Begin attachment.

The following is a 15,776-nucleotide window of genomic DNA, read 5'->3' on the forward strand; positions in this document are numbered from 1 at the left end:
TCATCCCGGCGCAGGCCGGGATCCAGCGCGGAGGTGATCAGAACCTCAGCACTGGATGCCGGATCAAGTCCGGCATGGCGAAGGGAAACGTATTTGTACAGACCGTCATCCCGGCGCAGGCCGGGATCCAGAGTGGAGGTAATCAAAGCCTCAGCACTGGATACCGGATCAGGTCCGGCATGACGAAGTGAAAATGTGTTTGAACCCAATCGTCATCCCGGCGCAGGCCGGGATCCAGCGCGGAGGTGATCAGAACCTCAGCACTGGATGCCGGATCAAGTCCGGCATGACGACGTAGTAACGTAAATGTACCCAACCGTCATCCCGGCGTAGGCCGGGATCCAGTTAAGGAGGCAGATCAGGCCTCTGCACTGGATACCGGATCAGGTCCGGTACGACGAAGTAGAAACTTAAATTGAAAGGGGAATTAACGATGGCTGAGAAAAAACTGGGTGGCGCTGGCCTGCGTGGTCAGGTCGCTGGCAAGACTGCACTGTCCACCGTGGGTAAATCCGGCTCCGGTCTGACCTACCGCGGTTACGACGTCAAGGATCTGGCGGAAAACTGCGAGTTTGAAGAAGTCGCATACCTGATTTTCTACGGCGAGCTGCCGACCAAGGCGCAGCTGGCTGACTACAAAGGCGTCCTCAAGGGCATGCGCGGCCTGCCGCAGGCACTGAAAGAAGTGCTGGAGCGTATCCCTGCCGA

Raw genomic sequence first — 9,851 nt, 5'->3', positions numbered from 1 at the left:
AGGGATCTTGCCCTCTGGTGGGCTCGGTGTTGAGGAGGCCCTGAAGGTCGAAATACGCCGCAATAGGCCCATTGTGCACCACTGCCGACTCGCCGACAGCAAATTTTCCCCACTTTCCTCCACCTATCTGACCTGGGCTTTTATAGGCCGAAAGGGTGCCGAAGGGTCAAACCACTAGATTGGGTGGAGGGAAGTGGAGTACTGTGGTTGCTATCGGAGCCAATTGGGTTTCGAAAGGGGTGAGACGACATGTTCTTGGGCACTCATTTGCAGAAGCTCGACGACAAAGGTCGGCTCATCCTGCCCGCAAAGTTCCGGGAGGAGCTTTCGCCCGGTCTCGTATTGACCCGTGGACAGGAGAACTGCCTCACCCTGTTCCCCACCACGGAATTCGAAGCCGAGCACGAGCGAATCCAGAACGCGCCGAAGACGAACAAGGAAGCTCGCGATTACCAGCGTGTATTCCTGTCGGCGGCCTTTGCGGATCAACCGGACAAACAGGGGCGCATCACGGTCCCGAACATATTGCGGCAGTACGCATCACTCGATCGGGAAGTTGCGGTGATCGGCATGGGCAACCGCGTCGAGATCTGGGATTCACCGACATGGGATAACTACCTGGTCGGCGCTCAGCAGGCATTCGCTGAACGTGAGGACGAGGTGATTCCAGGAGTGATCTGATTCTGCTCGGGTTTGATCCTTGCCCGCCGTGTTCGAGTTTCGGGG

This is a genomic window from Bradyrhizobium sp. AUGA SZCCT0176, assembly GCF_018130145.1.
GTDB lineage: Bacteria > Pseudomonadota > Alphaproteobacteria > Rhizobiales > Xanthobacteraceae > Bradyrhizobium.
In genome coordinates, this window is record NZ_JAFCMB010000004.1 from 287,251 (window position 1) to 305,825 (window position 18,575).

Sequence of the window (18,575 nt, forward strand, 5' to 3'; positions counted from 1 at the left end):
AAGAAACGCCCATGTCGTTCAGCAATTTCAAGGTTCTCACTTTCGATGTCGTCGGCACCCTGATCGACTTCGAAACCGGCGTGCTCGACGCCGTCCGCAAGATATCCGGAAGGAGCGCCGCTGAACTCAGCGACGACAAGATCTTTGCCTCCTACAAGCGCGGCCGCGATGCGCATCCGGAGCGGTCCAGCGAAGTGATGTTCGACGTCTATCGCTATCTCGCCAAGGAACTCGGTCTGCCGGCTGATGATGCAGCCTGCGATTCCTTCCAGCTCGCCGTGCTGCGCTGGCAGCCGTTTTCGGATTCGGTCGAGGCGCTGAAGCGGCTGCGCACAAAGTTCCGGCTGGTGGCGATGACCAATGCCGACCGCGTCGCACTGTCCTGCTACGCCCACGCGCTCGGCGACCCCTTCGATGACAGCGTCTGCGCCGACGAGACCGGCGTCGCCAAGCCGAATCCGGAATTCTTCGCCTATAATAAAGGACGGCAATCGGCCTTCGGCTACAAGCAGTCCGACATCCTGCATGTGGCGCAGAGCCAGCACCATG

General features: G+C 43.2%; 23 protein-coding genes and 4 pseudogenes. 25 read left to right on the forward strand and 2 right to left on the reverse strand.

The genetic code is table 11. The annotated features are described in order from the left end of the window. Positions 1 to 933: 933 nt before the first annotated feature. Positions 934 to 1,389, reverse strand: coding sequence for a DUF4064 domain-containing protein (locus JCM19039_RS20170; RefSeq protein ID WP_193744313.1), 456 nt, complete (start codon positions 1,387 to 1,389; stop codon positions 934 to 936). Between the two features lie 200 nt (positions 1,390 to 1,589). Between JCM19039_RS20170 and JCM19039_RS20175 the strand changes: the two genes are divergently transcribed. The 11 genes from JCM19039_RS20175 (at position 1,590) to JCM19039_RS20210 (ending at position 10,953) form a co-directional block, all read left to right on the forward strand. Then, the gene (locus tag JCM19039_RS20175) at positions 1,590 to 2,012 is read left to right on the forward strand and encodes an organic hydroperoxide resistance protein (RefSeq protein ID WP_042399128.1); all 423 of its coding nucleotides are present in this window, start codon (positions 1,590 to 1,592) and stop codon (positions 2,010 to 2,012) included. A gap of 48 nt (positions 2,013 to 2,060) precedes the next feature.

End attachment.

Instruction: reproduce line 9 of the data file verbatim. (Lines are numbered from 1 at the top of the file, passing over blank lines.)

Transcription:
AAGAAACGCCCATGTCGTTCAGCAATTTCAAGGTTCTCACTTTCGATGTCGTCGGCACCCTGATCGACTTCGAAACCGGCGTGCTCGACGCCGTCCGCAAGATATCCGGAAGGAGCGCCGCTGAACTCAGCGACGACAAGATCTTTGCCTCCTACAAGCGCGGCCGCGATGCGCATCCGGAGCGGTCCAGCGAAGTGATGTTCGACGTCTATCGCTATCTCGCCAAGGAACTCGGTCTGCCGGCTGATGATGCAGCCTGCGATTCCTTCCAGCTCGCCGTGCTGCGCTGGCAGCCGTTTTCGGATTCGGTCGAGGCGCTGAAGCGGCTGCGCACAAAGTTCCGGCTGGTGGCGATGACCAATGCCGACCGCGTCGCACTGTCCTGCTACGCCCACGCGCTCGGCGACCCCTTCGATGACAGCGTCTGCGCCGACGAGACCGGCGTCGCCAAGCCGAATCCGGAATTCTTCGCCTATAATAAAGGACGGCAATCGGCCTTCGGCTACAAGCAGTCCGACATCCTGCATGTGGCGCAGAGCCAGCACCATG